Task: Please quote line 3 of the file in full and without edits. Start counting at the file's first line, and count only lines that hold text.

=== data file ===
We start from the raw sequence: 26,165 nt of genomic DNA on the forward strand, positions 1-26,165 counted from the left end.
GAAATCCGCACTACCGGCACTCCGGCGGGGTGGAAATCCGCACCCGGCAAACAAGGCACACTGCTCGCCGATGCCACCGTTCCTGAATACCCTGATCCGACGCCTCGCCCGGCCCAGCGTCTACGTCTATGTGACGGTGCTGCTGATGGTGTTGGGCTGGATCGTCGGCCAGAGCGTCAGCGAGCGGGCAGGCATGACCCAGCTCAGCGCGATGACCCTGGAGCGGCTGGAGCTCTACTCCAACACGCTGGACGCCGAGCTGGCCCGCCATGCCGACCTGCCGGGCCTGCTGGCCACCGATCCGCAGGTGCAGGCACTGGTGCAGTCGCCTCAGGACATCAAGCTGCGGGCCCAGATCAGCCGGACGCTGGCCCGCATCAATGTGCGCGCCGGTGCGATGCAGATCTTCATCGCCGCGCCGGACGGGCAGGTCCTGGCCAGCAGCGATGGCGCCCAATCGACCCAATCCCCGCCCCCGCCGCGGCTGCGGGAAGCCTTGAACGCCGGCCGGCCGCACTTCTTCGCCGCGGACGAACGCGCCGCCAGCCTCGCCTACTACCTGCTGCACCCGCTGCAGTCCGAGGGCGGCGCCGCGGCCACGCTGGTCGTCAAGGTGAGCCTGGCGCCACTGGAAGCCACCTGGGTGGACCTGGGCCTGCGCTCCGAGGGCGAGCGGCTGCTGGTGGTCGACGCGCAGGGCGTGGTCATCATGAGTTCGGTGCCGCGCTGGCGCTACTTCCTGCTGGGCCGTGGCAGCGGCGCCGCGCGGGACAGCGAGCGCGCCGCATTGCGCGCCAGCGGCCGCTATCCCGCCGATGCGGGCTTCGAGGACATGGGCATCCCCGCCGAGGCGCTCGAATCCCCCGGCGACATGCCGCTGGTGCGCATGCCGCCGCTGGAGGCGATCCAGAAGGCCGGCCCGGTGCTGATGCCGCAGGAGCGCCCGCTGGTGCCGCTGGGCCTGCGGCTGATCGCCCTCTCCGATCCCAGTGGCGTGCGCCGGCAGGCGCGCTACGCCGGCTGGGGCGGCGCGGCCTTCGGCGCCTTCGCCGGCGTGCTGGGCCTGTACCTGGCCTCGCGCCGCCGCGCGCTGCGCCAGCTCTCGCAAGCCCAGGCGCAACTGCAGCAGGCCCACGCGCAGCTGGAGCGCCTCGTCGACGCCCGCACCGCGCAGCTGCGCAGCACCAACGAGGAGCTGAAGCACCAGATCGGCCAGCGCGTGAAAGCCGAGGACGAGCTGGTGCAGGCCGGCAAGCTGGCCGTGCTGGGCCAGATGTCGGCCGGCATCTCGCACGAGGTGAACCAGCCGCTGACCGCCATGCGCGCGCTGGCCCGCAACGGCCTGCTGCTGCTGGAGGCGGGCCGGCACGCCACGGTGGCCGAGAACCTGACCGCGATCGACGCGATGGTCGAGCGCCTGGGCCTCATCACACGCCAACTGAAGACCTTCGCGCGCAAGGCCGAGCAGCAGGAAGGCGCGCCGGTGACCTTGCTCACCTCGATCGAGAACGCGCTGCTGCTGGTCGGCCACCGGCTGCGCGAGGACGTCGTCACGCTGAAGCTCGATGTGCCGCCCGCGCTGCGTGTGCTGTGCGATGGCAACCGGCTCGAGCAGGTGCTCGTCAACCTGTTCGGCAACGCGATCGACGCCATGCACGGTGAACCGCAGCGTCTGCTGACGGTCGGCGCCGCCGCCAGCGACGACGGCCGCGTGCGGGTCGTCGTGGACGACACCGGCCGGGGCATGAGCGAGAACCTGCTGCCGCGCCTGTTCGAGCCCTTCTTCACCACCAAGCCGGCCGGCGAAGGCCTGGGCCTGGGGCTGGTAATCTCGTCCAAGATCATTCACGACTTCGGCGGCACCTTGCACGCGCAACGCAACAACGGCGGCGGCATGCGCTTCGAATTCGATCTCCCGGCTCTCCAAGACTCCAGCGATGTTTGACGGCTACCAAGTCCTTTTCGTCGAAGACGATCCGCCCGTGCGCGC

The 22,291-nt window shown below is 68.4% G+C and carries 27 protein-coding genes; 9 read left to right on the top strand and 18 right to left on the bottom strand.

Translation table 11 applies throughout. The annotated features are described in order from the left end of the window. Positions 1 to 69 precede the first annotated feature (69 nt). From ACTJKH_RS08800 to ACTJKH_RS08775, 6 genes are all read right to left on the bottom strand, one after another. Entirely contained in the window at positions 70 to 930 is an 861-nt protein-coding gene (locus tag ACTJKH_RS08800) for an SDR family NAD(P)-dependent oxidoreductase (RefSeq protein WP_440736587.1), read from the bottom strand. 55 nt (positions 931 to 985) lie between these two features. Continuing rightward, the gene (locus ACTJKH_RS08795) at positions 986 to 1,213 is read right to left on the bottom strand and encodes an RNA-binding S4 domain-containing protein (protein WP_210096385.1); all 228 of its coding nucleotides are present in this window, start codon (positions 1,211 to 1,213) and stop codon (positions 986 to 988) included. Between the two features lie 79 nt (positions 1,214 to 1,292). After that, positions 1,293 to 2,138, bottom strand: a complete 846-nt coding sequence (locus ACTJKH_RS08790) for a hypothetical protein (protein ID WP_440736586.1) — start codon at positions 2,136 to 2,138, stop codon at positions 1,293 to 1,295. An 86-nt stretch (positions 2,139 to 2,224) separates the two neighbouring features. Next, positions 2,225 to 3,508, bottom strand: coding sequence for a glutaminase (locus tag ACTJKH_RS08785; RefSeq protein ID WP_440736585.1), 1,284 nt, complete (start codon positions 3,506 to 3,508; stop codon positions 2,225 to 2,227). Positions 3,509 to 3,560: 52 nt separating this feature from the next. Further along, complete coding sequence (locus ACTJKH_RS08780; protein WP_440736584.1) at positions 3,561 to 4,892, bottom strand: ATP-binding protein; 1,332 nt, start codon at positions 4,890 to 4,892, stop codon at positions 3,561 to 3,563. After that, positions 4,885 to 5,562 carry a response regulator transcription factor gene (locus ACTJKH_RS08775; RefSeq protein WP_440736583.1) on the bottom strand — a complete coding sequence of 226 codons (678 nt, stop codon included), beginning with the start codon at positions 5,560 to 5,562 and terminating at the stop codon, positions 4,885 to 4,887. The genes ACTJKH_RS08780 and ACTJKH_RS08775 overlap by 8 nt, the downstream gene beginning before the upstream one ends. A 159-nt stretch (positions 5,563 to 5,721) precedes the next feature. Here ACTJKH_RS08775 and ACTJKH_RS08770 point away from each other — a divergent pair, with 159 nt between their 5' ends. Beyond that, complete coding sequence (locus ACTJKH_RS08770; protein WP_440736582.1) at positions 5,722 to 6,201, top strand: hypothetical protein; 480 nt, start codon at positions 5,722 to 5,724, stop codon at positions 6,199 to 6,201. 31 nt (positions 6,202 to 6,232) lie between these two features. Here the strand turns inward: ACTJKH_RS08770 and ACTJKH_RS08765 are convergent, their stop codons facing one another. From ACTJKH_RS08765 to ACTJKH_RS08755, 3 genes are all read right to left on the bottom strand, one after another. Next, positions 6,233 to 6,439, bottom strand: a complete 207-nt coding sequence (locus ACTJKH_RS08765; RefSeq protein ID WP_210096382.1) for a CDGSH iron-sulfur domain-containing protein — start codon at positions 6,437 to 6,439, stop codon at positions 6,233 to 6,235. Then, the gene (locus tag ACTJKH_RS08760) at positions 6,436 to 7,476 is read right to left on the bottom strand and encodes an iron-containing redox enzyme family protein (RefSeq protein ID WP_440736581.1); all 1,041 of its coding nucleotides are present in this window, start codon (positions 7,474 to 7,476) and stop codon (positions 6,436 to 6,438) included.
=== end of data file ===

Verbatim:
The 22,291-nt window shown below is 68.4% G+C and carries 27 protein-coding genes; 9 read left to right on the top strand and 18 right to left on the bottom strand.